Tuesday, November 25, 2014

Rock Fever

     Rock Fever. It's an ailment that targets transplanted mainlanders stifled by Hawaii's tiny size and remote isolation, restless souls that crave endless miles of roadway to take them to new, different, or long forgotten sights, vistas, towns, people, climates, or places, there for the taking any time they choose if they just drive far enough in the right direction.
     Hawaii is beautiful and each island has its unique charms—people, beaches, valleys, mountain ridges, and historical and cultural offerings—but after awhile, because it is sooo tiny—especially on over-crowded Oahu—it can get rather familiar, if not tiresome as the novelty wears off and the same gorgeous beach sunsets; clear, cloudless, starry skies; rainbows; and waterfalls fade into an unnoticed background of unchanging sameness.
     It's ennui born of restlessness—the desire to escape, yet feeling trapped, stranded, and forced to stay due to prohibitive travel costs, limited vacation time, and gross inconvenience—you can't just hop in a car and go. 
     I never caught rock fever except once while in college at U.H., spurring me to flee Hawaii's confines to pursue an M.B.A. in Seattle, then to stay and work there at a Big Eight accounting firm for an additional two years. The first year away from home was exhilarating, the next was good, the next was okay, the last was blah. I could see the downward trend and started to miss home so I moved back to Honolulu, but that first year back was rough 'cause none of my high school friends were around, and my college dorm friends at U.H. had all drifted apart, and the CPA firm I worked for was an awful fit.  I was cured of my restlessness, but felt lost and alone in a strange, new place where I no longer fit—for I had changed while I'd been away and even the way I talked now, not so much pidgin anymore, wasn't quite local. 
    But after I started working for the state the coming year, things improved dramatically.  My father, paternal grandfather, and numerous aunties and uncles worked for the state—always considered desirable for its job security and great benefits—so with my natural laid-back, risk averse personality, it felt comfortable and natural.  Then, within the coming years when I started attending church and believing in God and accepting Jesus as my Lord and Savior, things really improved—surrendering to a higher authority can do wonders for a person's psyche, outlook, and temperament—and they have been improving overall ever since.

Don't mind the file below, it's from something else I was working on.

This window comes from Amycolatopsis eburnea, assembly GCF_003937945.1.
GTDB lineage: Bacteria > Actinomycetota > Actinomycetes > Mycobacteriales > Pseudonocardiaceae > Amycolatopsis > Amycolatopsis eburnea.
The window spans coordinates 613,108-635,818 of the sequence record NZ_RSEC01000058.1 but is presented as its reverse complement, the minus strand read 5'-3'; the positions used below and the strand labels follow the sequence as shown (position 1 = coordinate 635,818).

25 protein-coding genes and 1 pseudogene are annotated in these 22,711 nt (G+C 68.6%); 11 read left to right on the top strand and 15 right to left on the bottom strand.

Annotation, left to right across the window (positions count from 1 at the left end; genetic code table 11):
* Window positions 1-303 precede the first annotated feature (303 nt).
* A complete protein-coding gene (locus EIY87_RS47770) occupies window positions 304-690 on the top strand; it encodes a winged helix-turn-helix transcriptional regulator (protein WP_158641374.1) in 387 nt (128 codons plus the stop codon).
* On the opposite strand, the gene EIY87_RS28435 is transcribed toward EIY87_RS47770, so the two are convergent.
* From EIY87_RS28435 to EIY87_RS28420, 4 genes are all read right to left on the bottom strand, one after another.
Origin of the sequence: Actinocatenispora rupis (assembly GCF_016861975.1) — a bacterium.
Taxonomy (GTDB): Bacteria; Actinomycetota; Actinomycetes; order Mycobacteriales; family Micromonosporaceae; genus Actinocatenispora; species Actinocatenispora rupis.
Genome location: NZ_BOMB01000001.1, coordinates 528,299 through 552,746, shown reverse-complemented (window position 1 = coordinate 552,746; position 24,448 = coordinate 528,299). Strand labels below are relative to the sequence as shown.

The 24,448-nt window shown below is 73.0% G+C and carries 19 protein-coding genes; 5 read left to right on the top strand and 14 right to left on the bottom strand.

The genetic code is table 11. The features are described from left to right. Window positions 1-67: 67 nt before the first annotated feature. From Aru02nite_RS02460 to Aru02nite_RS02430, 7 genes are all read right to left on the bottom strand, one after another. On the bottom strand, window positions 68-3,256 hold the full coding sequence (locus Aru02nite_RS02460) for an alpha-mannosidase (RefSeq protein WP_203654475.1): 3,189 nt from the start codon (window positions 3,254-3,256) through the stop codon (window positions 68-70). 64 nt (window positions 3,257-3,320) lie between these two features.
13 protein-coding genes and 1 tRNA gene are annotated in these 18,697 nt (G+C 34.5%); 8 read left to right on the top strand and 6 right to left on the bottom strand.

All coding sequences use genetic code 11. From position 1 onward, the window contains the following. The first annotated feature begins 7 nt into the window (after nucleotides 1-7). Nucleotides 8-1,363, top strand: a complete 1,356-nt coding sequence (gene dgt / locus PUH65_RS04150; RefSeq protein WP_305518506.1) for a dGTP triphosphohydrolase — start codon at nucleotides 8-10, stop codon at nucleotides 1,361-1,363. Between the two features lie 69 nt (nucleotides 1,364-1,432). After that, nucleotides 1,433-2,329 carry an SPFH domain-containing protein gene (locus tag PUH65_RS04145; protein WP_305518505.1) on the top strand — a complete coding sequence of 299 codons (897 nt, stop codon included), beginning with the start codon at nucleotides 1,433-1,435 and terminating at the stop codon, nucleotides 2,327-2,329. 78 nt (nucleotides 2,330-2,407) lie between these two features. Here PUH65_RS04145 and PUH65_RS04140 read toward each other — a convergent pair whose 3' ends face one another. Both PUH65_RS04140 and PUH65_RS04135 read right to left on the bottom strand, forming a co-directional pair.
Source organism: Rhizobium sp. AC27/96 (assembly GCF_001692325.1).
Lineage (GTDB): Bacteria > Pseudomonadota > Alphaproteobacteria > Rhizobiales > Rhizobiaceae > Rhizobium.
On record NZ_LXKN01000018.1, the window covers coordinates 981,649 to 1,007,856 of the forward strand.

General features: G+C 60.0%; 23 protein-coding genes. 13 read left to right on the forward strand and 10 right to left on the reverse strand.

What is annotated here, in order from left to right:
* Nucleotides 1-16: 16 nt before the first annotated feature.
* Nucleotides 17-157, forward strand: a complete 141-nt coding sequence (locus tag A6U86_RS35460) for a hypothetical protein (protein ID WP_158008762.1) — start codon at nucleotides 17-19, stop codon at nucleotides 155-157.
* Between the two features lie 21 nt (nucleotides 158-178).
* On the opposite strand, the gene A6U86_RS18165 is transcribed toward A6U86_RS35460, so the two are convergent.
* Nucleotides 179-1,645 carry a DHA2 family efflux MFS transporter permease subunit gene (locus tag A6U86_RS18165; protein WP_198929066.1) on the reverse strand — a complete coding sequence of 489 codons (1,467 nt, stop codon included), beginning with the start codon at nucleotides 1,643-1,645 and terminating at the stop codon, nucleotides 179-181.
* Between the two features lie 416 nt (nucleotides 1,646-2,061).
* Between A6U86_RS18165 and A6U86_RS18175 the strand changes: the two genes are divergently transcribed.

Twenty-five unbroken years living on this island without having missed the wide open spaces and unlimited adventures the mainland has to offer has been a long run, even for a local at heart like me.  But recently, it's been creeping in on me: symptoms of rock fever. Our family had averaged one “big trip” away from the islands every four years or so, however, with the recent exorbitant airfares, it'd been pushed back to six years and counting, which may partly explain my susceptibility. So with the recent dip in airfares, I jumped at the opportunity to spend part of this holiday season on the mainland with my friend Norm whose parents recently died a few years apart and who is still struggling following his recent divorce. (He was ready to call it quits nineteen years ago but I helped convinced him not to. In the end Kathy called it off but stuck through at Norm's request 'till their two kids left for college.) It'll be new for me to see his family without her. I hope we'll add joy to their season and not be too big a burden.
     While there, we'll try to play in the snow, let Deanne see some houseboats she read about in some books, and watch Norm, recently promoted to black belt, teach some kids karate—all things we can't do in Hawaii. 
     Part of the incentive, to be transparent, is to get away from my family during the holidays as we've all been getting into a sort of obligatory rut. My sister for the first time complained last year about the stress of hosting, and with my brother's and brother-in-law's sister's recent divorces, and my sister's mother-in-law's recent death, Christmas cheer has felt a bit more forced than in years past. (My brother-in-law got laid off last year around his birthday and though he found one job, then another at higher pay in quick succession, he still hasn't fully recovered, it seems.)
     I'm not one to run from problems or avoid people I don't feel comfortable around.  In this case I believe it's more the other way around: I feel perfectly fine with them; at times it seems they prefer seeing less rather than more of us 'cause we receive less invitations than we used to and when we're around, people tend to disappear—to run errands, do chores, walk the dog, or hangout outside. 
     Not that I'm complaining, we all love each other and enjoy each other's company. Everyone's “good”; no one's “evil.” It's just that more and more our extended family's capacity for one-big-happy-family cheer has diminished and my aging parents (in their early eighties) and brother-in-law's father can accommodate only so much family togetherness (especially with the kids around). By spending part of our holidays away, then, I hope that our times together will be that much more precious and appreciated by all. Besides if we ever move away to the mainland East Coast after I retire (which I've been dreaming of of late), this'll give us all a tiny feel of what that might be like during the holidays.

No comments:

Post a Comment